She was inspired to do something more meaningful. “In this case, I’m finally literally putting my money where my mouth is.”

Established in 1969, Brandeis’ Department of African and African American Studies is one of the oldest in the country. Its mission is to leverage a “breadth of interdisciplinary engagement” for the study of “peoples of African descent through the lens of history, literature, economics, art, and sociology.”

Chad Johnson, the University’s Samuel J. and Augusta Spector Professor of History and African and African-American Studies, noted that the professorship will place Brandeis in a leadership role in the broader academic community and public.

Johnson said the response to the pledge “had come.”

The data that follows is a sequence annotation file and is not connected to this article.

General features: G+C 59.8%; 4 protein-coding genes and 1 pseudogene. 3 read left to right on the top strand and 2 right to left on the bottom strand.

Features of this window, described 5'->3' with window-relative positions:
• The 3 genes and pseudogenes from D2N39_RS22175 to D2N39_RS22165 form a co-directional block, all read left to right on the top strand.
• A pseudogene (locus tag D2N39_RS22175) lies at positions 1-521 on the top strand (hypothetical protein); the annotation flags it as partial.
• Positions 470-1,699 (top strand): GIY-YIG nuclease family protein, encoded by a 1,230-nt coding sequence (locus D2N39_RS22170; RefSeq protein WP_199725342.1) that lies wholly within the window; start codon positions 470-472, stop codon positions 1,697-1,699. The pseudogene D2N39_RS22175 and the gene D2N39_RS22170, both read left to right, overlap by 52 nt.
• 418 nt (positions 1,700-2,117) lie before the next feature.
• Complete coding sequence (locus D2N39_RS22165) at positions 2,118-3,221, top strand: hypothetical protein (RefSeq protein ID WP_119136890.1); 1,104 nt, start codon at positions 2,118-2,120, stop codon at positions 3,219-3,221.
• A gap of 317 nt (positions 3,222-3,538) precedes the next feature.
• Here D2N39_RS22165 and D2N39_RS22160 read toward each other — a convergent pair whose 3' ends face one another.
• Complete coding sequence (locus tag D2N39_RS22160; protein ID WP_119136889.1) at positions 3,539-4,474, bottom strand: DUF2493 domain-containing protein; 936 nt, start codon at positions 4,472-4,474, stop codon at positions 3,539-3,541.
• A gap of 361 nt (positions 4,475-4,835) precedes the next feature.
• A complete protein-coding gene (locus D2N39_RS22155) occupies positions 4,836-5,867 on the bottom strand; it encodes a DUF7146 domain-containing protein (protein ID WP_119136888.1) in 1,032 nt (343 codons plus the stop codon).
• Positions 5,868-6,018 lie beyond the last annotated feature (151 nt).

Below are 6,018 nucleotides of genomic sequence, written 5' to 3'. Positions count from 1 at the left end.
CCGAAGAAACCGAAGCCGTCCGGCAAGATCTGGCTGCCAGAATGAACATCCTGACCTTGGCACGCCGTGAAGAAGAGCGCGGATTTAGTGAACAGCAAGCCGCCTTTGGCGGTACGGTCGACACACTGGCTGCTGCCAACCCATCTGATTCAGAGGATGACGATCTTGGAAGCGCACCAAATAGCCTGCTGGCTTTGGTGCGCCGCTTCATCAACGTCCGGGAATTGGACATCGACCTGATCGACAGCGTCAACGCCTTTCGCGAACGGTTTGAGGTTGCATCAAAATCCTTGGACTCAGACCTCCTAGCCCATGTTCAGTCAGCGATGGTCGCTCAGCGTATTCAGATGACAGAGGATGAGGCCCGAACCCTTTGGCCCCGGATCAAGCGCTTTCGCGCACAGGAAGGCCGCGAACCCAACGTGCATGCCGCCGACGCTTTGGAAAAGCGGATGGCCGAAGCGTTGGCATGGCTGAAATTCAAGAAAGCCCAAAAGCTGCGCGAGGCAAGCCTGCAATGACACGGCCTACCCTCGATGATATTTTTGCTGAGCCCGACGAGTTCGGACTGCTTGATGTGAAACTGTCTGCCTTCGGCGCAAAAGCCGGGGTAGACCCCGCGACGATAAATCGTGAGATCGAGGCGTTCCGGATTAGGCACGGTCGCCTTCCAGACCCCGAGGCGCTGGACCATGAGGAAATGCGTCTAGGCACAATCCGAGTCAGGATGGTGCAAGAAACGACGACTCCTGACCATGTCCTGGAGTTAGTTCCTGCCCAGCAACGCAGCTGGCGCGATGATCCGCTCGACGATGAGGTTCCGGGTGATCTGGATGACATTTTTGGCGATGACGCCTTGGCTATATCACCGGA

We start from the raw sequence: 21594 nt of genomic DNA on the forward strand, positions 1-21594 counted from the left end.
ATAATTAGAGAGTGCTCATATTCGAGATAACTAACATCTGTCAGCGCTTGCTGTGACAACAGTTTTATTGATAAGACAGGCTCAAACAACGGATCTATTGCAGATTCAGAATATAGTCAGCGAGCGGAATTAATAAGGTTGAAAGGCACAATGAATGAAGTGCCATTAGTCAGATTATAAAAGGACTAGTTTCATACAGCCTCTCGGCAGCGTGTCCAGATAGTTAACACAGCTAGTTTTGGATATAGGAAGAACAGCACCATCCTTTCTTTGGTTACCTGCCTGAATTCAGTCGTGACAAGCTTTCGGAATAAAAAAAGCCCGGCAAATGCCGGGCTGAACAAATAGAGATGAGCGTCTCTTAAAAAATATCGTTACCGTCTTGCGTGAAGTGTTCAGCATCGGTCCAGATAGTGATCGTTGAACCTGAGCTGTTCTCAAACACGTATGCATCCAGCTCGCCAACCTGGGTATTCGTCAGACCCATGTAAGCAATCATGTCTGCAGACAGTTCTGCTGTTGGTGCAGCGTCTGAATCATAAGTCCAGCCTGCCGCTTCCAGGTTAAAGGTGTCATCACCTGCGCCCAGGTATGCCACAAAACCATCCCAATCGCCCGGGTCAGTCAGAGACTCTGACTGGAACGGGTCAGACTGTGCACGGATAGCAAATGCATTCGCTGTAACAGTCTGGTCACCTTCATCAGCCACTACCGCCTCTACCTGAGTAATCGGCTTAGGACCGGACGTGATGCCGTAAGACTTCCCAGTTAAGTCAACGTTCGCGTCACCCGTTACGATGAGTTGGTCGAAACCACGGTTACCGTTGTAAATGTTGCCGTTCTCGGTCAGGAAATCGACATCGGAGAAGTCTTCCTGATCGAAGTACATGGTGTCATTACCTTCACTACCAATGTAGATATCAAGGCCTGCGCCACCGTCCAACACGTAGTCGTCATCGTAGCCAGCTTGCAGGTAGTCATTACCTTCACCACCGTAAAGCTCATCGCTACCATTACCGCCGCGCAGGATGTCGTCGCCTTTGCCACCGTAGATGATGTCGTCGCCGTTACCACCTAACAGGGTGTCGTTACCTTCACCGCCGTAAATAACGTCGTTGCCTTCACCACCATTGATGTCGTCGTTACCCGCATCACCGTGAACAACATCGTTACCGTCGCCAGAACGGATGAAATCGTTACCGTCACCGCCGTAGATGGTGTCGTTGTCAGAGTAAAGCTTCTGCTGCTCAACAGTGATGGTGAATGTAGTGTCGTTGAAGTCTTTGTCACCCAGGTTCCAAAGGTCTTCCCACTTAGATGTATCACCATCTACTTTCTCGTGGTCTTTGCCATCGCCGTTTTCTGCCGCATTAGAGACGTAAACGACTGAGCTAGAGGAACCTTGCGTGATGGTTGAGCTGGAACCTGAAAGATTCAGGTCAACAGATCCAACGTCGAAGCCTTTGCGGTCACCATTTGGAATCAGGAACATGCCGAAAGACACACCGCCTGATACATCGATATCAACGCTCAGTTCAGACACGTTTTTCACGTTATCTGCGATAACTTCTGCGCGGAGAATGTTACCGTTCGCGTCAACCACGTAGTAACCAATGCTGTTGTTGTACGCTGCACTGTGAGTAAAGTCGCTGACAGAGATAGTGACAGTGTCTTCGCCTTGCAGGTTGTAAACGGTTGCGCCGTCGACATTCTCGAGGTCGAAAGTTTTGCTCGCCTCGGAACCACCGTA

“There is a lot of excitement in the Brandeis community [among] graduates,” he added. “This is an important milestone for the university and the department. Marta’s gift is an extremely important message that African and African American studies are extremely important, not only to Brandeis but to academia in general.”

When asked if she felt the pledge helped undo past missteps, Kauffman insisted she wasn’t done yet.

“I feel like I’ve finally been able to change the conversation,” Kauffman said. “I have to say, once I agreed to that and I stopped sweating, it didn’t relieve me, but it lifted me up. But until I can get it right in my next production, it’s not over. From now on, with every production I do, I want to make sure I’m consciously hiring people of color and actively nurturing young writers of color. I want to know that I will behave differently from now on. And then I feel unencumbered.”

https://www.latimes.com/entertainment-arts/tv/story/2022-06-29/friends-diversity-marta-kauffman-brandeis-university How lack of diversity on ‘Friends’ led to $4-million pledge

Sarah Ridley